2 Ways You Can Make Search Engine Optimization Irrelevant
Online Marketing Blog by KAYAK
If you are taking the time to read this article, then you probably already know that search engine optimization is one of the cornerstones of most successful Internet marketing plans, and that understanding your markeitng personas is crucial to reaching prospects.
For most companies, it's the cheese on pizza – the one thing they know they want as a tool to attract customers online.
With that in mind, it almost seems sacrilegious to ask whether it's possible to completely ignore Google, Bing, and their many smaller competitors. Could you actually structure your online marketing plan to make SEO irrelevant?
Before we get into the answer to that question, it's important to note that forgetting about search engine optimization and marketing isn't something we would normally recommend. When you have one of the top spots for an important keyword or phrase, it can mean a wonderful source to leads or revenue. But, we also realize that there are some businesses that just aren't likely to get a lot of search traffic, either because of the industry they work in or the competition they are up against.
In those situations, there are two things you can do that would make search engine optimization little more than an afterthought:
1. Develop a spectacular direct marketing campaign.
As difficult as it might be to remember, there was a time when people found customers without the help of Google and the other major search engines. What's more, the tactics that were used still tend to work today.
A strong e-mail marketing campaign, telemarketing effort, or even a series of print advertisements can accomplish as much as a profitable search strategy when presented ot the right target market. The benefit to each of these is that they tend to give you faster results than you would get by waiting for your site to be indexed and your search rankings to improve.
So, if you have some experience with direct marketing, or are ready to give it your full effort for a while, you might be able to get the kinds of bottom-line results you're hoping for without ever worrying about keywords, meta-descriptions, and other such details.
2. Cultivate a reputation that none of your competitors can match.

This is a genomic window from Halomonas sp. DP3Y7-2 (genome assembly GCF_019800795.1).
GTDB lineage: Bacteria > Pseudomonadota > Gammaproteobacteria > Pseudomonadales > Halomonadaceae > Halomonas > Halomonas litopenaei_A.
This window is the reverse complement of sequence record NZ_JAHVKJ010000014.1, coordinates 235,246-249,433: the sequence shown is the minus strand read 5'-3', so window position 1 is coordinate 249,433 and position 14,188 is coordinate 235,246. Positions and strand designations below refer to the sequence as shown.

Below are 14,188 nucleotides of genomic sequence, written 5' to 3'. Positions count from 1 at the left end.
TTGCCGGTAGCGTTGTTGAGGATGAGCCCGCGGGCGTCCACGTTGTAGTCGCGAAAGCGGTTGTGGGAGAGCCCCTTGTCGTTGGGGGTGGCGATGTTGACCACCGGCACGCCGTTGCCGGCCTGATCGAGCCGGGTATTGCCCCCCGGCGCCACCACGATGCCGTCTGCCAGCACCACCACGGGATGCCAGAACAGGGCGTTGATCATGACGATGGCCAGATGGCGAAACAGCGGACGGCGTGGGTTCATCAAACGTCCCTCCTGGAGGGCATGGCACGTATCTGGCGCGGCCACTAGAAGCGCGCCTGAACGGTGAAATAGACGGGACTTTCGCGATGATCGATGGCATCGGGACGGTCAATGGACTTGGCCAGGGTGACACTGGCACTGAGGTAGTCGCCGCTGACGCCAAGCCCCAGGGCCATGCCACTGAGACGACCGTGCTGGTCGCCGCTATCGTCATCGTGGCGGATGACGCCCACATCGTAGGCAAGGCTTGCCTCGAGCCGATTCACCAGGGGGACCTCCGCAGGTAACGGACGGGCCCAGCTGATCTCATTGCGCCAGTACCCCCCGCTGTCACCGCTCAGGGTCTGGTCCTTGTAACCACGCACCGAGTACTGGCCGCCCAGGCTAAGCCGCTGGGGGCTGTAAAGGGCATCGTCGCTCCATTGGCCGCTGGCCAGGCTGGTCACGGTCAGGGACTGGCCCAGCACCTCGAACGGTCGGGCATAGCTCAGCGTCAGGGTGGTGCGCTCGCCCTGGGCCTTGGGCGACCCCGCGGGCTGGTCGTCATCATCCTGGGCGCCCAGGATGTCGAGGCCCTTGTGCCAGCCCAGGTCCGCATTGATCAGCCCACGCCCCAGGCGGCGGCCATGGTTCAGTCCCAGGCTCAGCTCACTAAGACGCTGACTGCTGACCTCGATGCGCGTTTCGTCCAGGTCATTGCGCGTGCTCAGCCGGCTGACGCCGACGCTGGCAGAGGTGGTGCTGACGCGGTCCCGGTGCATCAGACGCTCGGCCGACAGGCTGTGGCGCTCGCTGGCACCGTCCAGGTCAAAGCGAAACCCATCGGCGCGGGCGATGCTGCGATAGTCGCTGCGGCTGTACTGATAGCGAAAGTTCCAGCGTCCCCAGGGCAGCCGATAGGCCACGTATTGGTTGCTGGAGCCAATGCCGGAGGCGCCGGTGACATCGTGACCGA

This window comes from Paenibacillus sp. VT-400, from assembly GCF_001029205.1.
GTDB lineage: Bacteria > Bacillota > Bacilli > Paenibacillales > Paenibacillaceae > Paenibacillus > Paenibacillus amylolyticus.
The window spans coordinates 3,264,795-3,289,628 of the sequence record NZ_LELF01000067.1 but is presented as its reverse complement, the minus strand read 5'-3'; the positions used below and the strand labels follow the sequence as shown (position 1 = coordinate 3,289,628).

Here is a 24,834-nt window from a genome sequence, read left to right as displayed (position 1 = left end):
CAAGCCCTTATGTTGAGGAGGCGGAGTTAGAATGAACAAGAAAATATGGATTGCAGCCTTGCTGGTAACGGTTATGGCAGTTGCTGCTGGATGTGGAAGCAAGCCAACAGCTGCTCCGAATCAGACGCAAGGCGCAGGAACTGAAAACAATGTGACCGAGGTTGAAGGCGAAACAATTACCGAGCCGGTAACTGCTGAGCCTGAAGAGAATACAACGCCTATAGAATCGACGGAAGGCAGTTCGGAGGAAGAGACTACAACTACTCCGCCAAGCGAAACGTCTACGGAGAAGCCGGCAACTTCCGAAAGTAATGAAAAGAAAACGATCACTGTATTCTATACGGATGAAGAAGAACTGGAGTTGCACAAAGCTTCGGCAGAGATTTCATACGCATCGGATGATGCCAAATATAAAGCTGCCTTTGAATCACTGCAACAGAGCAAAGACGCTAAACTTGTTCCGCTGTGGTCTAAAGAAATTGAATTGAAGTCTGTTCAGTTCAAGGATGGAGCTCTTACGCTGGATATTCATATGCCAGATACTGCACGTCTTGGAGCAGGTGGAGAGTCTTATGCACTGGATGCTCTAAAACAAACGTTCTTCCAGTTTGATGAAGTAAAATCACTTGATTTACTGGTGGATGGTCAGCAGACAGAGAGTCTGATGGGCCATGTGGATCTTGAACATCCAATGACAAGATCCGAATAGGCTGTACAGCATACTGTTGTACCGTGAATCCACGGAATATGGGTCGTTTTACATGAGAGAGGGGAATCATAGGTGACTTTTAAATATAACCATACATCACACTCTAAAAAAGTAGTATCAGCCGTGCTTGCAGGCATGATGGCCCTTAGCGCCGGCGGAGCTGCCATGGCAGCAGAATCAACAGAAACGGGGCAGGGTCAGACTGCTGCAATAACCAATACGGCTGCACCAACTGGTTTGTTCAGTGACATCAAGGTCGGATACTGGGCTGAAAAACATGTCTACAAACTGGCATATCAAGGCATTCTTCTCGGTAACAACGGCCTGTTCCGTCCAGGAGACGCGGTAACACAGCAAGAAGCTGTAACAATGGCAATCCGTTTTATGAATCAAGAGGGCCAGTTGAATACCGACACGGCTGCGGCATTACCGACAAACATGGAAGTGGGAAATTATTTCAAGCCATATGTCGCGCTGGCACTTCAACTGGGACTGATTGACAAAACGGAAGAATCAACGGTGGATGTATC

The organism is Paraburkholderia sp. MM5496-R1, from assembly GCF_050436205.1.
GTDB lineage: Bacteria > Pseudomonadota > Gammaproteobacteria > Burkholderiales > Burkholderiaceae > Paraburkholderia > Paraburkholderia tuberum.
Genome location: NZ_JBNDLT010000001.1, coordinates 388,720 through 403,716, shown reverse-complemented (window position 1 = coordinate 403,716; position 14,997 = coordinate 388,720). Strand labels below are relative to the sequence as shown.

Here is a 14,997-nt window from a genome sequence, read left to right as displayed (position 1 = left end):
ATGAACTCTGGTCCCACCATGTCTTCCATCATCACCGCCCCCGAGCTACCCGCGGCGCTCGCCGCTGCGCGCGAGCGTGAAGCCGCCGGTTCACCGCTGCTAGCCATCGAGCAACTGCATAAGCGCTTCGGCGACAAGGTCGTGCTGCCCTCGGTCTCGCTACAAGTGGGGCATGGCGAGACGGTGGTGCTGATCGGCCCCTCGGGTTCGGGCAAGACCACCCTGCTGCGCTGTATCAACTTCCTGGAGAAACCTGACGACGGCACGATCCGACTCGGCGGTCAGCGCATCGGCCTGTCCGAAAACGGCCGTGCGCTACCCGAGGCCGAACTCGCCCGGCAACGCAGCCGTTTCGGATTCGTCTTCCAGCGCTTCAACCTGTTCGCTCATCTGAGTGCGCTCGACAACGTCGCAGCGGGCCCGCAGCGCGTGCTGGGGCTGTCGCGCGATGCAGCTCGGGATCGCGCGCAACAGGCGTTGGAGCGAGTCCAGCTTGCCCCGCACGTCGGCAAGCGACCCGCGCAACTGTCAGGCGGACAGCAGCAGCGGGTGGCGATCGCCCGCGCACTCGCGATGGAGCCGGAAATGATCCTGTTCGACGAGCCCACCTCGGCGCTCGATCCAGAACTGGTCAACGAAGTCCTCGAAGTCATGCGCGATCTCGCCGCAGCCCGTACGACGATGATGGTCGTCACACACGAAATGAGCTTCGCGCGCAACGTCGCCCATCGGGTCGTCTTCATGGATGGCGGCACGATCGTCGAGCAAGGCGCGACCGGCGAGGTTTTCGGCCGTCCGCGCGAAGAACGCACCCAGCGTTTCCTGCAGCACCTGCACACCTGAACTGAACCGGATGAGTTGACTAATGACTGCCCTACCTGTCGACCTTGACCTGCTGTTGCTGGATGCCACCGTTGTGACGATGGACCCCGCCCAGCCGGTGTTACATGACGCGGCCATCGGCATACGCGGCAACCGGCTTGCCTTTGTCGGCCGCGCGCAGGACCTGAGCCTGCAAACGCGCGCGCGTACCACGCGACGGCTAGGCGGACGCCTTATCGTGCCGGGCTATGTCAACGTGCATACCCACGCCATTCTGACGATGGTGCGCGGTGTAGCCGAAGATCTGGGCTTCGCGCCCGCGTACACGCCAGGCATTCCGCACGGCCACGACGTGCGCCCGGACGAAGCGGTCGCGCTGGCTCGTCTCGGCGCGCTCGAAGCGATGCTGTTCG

Perhaps the only thing better than having lots of customers find you on search engines like Google is having them look for you by name. But, if you become a leading expert in your industry, or simply offer some kind of product or service that others can't, that's exactly what will happen.
Think about it this way: There are certain brands that are so well-known for premium quality, superb customer support, and other benefits that they don't need a lot of search marketing. Their best potential customers have all heard of them already and know the reasons for buying from them.
This is the very best form of inbound marketing, and can put your business in a wonderful marketing position. It takes a lot of time and attention to your image, however, not to mention the quality, service, and reputation associated with what you sell. Is your company up for the challenge?
When you enjoy one or both of these advantages, it's no longer important that Google deliver new customers to your business, since you'll have other proven revenue streams to draw on.
The ironic thing, however, is that they go hand in hand – that is, the more you market directly to people and develop a reputation within your industry, the more buyers are going to talk about you in forums and in on social media. Before long, all that attention is going to add up, and your search engine positioning is bound to improve because of it.
So, the decision of whether to enhance your offline maerketing with search engine optimization in the short term might depend a lot on what kinds of odds you're facing in the coming months. One way or another, though, doing the right things for your business is bound to help you find more customers over the Internet.
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I love helping businesses learn to use social media. Learning more everyday, so if you don't agree with what I've said in my posts, please let me know. I would love to talk it out with you. Feel free to connect with me on LinkedIn, Twitter, or Facebook too.
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